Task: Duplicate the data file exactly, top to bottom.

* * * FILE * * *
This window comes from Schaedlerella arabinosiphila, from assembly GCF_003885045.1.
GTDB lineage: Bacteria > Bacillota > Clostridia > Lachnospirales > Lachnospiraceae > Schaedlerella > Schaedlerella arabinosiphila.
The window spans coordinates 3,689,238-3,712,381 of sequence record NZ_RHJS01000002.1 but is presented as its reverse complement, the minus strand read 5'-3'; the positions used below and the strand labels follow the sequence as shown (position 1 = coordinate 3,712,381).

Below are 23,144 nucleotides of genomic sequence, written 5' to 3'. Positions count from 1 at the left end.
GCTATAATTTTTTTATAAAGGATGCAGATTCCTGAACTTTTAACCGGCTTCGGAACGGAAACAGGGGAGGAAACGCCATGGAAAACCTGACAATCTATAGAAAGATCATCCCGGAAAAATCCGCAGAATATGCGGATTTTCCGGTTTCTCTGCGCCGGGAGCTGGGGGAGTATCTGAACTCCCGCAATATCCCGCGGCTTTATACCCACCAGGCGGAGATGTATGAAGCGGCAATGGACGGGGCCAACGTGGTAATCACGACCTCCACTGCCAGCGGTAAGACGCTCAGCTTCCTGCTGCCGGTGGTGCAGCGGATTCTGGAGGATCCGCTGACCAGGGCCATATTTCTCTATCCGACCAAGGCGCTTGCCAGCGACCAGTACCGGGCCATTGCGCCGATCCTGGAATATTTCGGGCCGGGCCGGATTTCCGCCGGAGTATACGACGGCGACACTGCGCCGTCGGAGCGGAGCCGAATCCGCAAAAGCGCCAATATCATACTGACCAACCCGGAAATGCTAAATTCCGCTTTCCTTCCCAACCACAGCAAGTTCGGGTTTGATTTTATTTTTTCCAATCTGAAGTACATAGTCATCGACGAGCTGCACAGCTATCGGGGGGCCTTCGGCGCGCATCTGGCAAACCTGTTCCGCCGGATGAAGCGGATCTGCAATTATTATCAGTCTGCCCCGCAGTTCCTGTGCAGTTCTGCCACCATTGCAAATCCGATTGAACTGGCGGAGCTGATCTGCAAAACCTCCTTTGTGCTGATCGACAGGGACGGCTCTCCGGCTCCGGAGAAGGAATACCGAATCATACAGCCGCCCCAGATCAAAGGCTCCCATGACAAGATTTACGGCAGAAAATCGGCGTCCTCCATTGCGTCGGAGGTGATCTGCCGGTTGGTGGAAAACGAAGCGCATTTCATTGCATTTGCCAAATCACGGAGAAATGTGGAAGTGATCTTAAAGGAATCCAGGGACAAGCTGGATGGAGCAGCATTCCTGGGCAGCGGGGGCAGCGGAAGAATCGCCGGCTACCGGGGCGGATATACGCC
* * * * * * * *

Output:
This window comes from Schaedlerella arabinosiphila, from assembly GCF_003885045.1.
GTDB lineage: Bacteria > Bacillota > Clostridia > Lachnospirales > Lachnospiraceae > Schaedlerella > Schaedlerella arabinosiphila.
The window spans coordinates 3,689,238-3,712,381 of sequence record NZ_RHJS01000002.1 but is presented as its reverse complement, the minus strand read 5'-3'; the positions used below and the strand labels follow the sequence as shown (position 1 = coordinate 3,712,381).

Below are 23,144 nucleotides of genomic sequence, written 5' to 3'. Positions count from 1 at the left end.
GCTATAATTTTTTTATAAAGGATGCAGATTCCTGAACTTTTAACCGGCTTCGGAACGGAAACAGGGGAGGAAACGCCATGGAAAACCTGACAATCTATAGAAAGATCATCCCGGAAAAATCCGCAGAATATGCGGATTTTCCGGTTTCTCTGCGCCGGGAGCTGGGGGAGTATCTGAACTCCCGCAATATCCCGCGGCTTTATACCCACCAGGCGGAGATGTATGAAGCGGCAATGGACGGGGCCAACGTGGTAATCACGACCTCCACTGCCAGCGGTAAGACGCTCAGCTTCCTGCTGCCGGTGGTGCAGCGGATTCTGGAGGATCCGCTGACCAGGGCCATATTTCTCTATCCGACCAAGGCGCTTGCCAGCGACCAGTACCGGGCCATTGCGCCGATCCTGGAATATTTCGGGCCGGGCCGGATTTCCGCCGGAGTATACGACGGCGACACTGCGCCGTCGGAGCGGAGCCGAATCCGCAAAAGCGCCAATATCATACTGACCAACCCGGAAATGCTAAATTCCGCTTTCCTTCCCAACCACAGCAAGTTCGGGTTTGATTTTATTTTTTCCAATCTGAAGTACATAGTCATCGACGAGCTGCACAGCTATCGGGGGGCCTTCGGCGCGCATCTGGCAAACCTGTTCCGCCGGATGAAGCGGATCTGCAATTATTATCAGTCTGCCCCGCAGTTCCTGTGCAGTTCTGCCACCATTGCAAATCCGATTGAACTGGCGGAGCTGATCTGCAAAACCTCCTTTGTGCTGATCGACAGGGACGGCTCTCCGGCTCCGGAGAAGGAATACCGAATCATACAGCCGCCCCAGATCAAAGGCTCCCATGACAAGATTTACGGCAGAAAATCGGCGTCCTCCATTGCGTCGGAGGTGATCTGCCGGTTGGTGGAAAACGAAGCGCATTTCATTGCATTTGCCAAATCACGGAGAAATGTGGAAGTGATCTTAAAGGAATCCAGGGACAAGCTGGATGGAGCAGCATTCCTGGGCAGCGGGGGCAGCGGAAGAATCGCCGGCTACCGGGGCGGATATACGCC